Everyone knows that Halloween is the holiday for fans of horror films. Aside from that unluckiest of days, Friday the 13th, no other time of the year inspires so much cinematic blood and gore. However, Halloween has a rich musical tradition as well. In fact, I’ll wager that Halloween has not only inspired better films than any other holiday, it has also inspired better music. How many of us can actually listen to Christmas songs year round? There’s only so much jingle-bell schmaltz and choirs of heralding angels you can take before you want to hear some good old-fashioned devil music. To this end, Evil on Two Legs is proud to recommend the following albums that every horror and music fan alike should own. You’ll enjoy them no matter the occasion, but they’re especially appropriate for Halloween.
#10. “La Sexorcisto – Devil Music Vol. 1” (1992), by White Zombie
Before he directed House of a 1,000 Corpses, The Devil’s Rejects, and the 2007 remake of Halloween, Rob Zombie did what Rob Zombie does best: he made weird, but kick-ass music. Horror fans know that Zombie’s music is a testament to the golden age of horror films, as evident in the fact that White Zombie took it’s name from the 1932 film starring Bela Lugosi. But, more importantly, his music will make even horror fans with two-left feet want to dance. Credited for helping put the groove back into hardcore metal, White Zombie’s debut album is guaranteed to make your Halloween more fun. So if you need a break during the middle of your Nightmare on Elm Street marathon, play the song “Thunderkiss ’65.” But don’t say I didn’t warn you. Your guests might want to forget the films and go-go dance 1960’s style the rest of the night instead.
#9. “Beware, The Complete Singles 77 – 82” (1982), by The Misfits
Before Glen Danzig formed the band Danzig, he was front-man for the world’s scariest and hardest-working horror band, The Misfits. But behind all the chains, blood, leather, strange hair, and theatrics, Glen Danzig is actually a talented musician. He can croon as sweetly as Sinatra while confessing that he’s just committed murder. That’s no small feat. He also has considerable range as a musician. Songs such as “Hollywood Babylon” pulse with hard-boild, noir-ish menace, while “Teenagers From Mars” is just plain silly fun. He also sings what just might be the world’s greatest tribute to Halloween in the appropriately titled song “Halloween.” If you don’t believe me, let me provide a small sample of the song’s lyrics:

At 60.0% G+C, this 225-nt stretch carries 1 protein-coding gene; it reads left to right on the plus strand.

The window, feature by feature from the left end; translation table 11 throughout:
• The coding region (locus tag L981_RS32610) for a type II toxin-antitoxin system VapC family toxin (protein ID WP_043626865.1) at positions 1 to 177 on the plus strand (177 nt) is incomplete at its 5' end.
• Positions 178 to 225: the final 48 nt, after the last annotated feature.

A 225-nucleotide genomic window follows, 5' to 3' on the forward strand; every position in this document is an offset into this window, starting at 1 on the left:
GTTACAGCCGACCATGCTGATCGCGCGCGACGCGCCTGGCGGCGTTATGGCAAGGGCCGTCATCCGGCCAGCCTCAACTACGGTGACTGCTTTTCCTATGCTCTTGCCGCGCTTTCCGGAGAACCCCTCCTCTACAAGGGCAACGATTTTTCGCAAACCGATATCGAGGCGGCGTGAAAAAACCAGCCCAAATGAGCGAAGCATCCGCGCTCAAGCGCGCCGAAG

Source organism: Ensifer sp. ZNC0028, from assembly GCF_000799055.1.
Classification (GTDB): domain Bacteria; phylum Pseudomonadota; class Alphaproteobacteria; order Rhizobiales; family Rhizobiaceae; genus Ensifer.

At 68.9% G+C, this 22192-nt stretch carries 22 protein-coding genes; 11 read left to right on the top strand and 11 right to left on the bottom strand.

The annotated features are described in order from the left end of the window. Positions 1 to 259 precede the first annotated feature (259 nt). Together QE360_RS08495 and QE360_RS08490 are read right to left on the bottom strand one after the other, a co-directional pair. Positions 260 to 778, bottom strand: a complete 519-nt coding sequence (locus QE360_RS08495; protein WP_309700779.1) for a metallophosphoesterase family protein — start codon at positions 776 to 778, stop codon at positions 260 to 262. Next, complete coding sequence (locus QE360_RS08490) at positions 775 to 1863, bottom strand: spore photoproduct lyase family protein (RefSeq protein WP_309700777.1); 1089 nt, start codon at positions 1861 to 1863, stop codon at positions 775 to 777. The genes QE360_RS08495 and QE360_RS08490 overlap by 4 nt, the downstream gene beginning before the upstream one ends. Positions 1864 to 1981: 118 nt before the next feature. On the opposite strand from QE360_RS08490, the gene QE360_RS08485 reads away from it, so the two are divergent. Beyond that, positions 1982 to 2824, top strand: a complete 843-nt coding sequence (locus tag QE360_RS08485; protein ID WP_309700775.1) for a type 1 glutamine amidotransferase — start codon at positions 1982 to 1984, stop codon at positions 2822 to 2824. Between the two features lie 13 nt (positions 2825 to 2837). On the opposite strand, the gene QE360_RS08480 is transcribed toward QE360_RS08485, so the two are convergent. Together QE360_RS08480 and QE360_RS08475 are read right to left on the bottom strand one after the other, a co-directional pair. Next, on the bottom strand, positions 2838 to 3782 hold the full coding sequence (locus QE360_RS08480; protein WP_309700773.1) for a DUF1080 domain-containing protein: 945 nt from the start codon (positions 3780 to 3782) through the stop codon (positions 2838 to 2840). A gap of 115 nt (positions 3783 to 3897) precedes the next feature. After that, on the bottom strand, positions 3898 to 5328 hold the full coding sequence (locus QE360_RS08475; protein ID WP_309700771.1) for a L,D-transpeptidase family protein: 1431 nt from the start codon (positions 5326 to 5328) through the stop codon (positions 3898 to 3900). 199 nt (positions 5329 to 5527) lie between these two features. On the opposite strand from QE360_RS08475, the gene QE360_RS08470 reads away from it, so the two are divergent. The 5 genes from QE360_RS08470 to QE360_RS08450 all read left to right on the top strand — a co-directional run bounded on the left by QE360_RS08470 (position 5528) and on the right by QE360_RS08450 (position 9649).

Bonfires burning bright,
Pumpkin faces in the night,
I remember Halloween.
Dead cats hanging from poles,
Little dead are out in droves,
I remember Halloween.
The Misfits are creepy, a little bit dangerous, and actually quite funny. You’ll scare yourself silly listening to them. If that’s not perfect for Halloween, then I don’t know what is.
#8. “Sewertime Blues / Don’t Touch the Bang Bang Fruit” (1987), by The Meteors
As with the Misfits, The Meteors are a band that are not for the faint of heart. Their claim to fame is being the world’s only truly authentic psychobilly band (“psychobilly” is that musical genre that brings together punk, horror, and rockabilly). The original members of The Meteors performed as both a rockabilly and punk rock act before forming The Meteors. And they’ve also made horror films. The songs on this album are loads of fun. But be warned. The Meteors are high energy and one tough band. They’ve been known to bloody themselves on stage and dive into the audience “wrecking ball” style. “Sewertime Blues / Don’t Touch the Bang Bang Fruit” is a double-album that features the band at their very best. Songs such as “Your Worst Nightmare,” “Sewertime Blues,” “Midnight People,” and “I Bury the Living” will definitely make you feel both scared and scarred this Halloween.
#7. “Halloween Hits” (1991), by Various Artists.
If listening to The Misfits and The Meteors makes you fearful that those bands might actually drive to your house and beat you to a pumpkin-orange pulp, you can always tone things down a bit with this compilation of classic Halloween party favorites. I promise you that this album is absolutely grandma friendly. The album features oldies such as “Monster Mash,” “The Purple People Eater,” and the always crowd-pleasing “Ghostbusters” by Ray Parker, Jr.